Two is rising costs. The bid-offer spread is the cost of a round-trip. It is one measure of the friction in the market. This cost affects traders, producers, and consumers of metal. Silver has long been the most hoardable commodity for workers to set aside part of their weekly wages, because its spread is the narrowest for the quantities involved. These regulations are undermining silver for this use.

A word on the thin market. Unlike the June 26 crash on (which we wrote about), this one occurred when Europe was asleep and the US was mostly offline. Markets were open in Sydney, and perhaps a few early risers in Asia (7am in China). However, in a liquid market, there would be little impact to such selling even then. Indeed we see in gold, the price drop was $5—hardly worth writing an article about.

Regulations imposed on prop trading, insider trading, position limits, asset reservation, and other aspects of running a market making operation drive down liquidity. Whether this move was triggered by stop-loss orders or something nefarious, we do not know (we can only say that we see no reason why governments or central banks would care about the price of silver).

Here is a chart of what happened in the one minute after 11:06pm GMT, millisecond (1/1000th of a second) by millisecond, showing volume-weighted average price overlaid on number of contracts traded.

At this time scale, we can see there are upticks. Yes even in a crash like this one, there are upticks.

To reiterate what we said in our last forensic analysis of a crash, in a free market there would be no such thing as gold or silver. The futures market is for goods that are produced seasonally, but consumed throughout the year. It is a market for warehousing.

There would be an interest-rate market for gold, i.e. a bond market. A gold futures market is a bizarre creature, created by the artificial environment of irredeemable currencies and laws that force everyone to use them.

In that context, a futures market for gold makes sense in a way. It is a way to bet on the price action, to generate profits in dollars. Like all other derivatives markets, the gold futures market offers leverage so that traders can maximize profits even when price moves are small.

Of course, big leveraged positions mean big risk. That is why they must set tight stop-loss orders. This is one possible explanation for the crash. Initial selling triggered stop orders, and those triggered others, and with a thin stack of bids, whoosh.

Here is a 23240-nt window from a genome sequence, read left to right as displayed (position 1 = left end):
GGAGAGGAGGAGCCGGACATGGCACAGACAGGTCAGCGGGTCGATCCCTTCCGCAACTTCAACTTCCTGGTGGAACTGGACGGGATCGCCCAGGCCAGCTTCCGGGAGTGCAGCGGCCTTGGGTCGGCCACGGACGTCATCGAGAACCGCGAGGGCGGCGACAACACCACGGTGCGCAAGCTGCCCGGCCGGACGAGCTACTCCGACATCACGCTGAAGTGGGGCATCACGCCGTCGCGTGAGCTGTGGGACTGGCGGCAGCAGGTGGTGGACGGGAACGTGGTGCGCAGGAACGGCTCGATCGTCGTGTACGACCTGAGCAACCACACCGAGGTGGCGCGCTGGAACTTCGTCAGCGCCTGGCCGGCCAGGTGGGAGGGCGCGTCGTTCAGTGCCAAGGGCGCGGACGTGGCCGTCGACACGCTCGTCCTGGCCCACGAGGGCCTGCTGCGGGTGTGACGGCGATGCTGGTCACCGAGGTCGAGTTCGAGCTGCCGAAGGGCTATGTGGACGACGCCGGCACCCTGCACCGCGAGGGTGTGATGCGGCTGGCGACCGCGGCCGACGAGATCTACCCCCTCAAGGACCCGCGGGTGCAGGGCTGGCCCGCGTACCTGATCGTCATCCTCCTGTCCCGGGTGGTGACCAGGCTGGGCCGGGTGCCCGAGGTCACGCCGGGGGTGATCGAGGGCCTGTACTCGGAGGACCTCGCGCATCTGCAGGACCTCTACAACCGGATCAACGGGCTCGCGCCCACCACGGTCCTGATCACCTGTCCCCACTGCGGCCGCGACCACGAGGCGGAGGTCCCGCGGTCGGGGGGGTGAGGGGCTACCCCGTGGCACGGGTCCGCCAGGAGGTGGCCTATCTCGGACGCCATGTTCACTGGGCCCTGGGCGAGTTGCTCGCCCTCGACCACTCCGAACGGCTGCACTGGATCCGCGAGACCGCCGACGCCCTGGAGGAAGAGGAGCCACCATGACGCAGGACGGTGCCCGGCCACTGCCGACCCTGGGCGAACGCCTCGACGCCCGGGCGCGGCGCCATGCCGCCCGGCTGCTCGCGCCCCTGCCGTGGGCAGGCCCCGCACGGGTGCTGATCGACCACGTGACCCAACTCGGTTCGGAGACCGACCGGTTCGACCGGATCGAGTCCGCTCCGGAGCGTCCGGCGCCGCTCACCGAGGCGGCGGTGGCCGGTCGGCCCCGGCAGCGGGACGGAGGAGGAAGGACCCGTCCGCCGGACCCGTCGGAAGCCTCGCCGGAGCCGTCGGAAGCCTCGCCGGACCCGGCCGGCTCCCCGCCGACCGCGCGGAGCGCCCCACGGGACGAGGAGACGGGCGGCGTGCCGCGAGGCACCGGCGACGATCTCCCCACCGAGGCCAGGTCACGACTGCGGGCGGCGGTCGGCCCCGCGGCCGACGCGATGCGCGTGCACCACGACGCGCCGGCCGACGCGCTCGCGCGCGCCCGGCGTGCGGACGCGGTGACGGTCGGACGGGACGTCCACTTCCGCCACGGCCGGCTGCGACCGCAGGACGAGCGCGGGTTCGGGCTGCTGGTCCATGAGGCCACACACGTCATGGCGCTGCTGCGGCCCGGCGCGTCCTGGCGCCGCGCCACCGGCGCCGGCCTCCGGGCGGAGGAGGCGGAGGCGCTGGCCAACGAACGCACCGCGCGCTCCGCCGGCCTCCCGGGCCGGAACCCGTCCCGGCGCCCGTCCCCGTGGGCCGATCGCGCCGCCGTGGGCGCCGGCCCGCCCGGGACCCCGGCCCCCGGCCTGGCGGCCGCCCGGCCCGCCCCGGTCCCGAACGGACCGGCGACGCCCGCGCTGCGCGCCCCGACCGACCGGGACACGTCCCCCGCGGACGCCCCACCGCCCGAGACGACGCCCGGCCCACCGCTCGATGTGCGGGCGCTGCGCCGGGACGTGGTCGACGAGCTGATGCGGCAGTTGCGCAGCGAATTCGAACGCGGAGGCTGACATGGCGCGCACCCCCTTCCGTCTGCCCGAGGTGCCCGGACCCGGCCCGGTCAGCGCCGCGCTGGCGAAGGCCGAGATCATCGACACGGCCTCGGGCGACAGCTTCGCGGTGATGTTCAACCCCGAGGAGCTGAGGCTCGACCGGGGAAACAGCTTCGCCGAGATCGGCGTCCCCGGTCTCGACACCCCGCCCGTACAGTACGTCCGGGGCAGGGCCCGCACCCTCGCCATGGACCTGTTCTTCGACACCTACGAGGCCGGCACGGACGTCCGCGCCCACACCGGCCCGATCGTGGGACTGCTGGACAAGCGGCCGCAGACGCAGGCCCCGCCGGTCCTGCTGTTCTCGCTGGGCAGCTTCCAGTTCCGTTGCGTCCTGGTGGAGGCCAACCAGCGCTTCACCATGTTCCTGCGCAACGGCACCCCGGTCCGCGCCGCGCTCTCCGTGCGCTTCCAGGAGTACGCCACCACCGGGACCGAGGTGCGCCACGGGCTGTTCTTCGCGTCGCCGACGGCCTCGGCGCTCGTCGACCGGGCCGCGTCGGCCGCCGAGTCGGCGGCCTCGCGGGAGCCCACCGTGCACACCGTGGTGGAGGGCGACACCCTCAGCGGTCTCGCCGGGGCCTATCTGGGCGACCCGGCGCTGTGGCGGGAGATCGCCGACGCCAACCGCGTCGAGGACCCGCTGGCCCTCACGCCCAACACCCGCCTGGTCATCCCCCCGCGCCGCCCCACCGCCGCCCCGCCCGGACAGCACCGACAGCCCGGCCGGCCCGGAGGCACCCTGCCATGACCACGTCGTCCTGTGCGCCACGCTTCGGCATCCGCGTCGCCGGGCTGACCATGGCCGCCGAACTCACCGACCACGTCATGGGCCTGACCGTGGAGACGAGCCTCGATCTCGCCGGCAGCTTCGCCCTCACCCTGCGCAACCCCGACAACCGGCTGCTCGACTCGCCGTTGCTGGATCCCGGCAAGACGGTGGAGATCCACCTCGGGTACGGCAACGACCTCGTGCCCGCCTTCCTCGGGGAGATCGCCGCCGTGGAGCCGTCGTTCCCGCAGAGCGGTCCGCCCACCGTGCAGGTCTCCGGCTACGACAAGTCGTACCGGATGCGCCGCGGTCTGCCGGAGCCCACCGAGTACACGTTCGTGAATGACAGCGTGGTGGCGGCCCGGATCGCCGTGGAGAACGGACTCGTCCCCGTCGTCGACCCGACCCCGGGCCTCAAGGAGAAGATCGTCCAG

And it is also the basis (no pun intended) of our basis analysis. We like to see how much these leveraged bettors are moving the price.

This brings us to the unique Monetary Metals analysis. If the price of spot is falling relative to futures, then we know there was selling of spot. If the price of futures is falling relative to spot, then we know there was selling of futures.

This spread, future price – spot price, is called the basis.

Below is a chart of the silver price overlaid with the September silver basis from 10pm to midnight GMT.

No question, we see selling of futures. Whether these are stop-loss orders or something else, we don’t have the data to say. What is certain is that the basis drops twice. First, just prior to 22:40 when the price is rising. There is some buying of metal here. But then that buying fades and is replaced by buying of futures, thus the basis recovers and rises about 5bps above its initial level.

Then the basis drops, starting just prior to the price drop. So the first bit of selling of futures appears as a drop in the futures price relative to spot, though price does not move much initially. Then the thin bid is pierced, and the price goes over the edge of the cliff.

The basis begins rising, going more +30bps over its starting point. This is a frenzy of buying—of paper (futures).

Other than that brief blip up in price from around $15.88 to $16.10, this episode was not about physical metal.

 

Monetary Metals will be exhibiting and FreedomFest in Las Vegas in July. If you are an investor and would like a meeting there, please click here.

 

© 2017 Monetary Metals

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skipweston's picture

Wikileaks:  December 10th, 1974   LONDON WHOLESALE GOLD DEALERS' VIEWS ON U.S. GOLD SALE AND

 PRIVATE U.S. OWNERSHIP

 

5. ALSO EXPRESSED WAS THE EXPECTATION THAT LARGE VOLUME FUTURES DEALING WOULD 

CREATE A HIGHLY VOLATILE MAR- KET. IN TURN, THE VOLATILE PRICE MOVEMENTS WOULD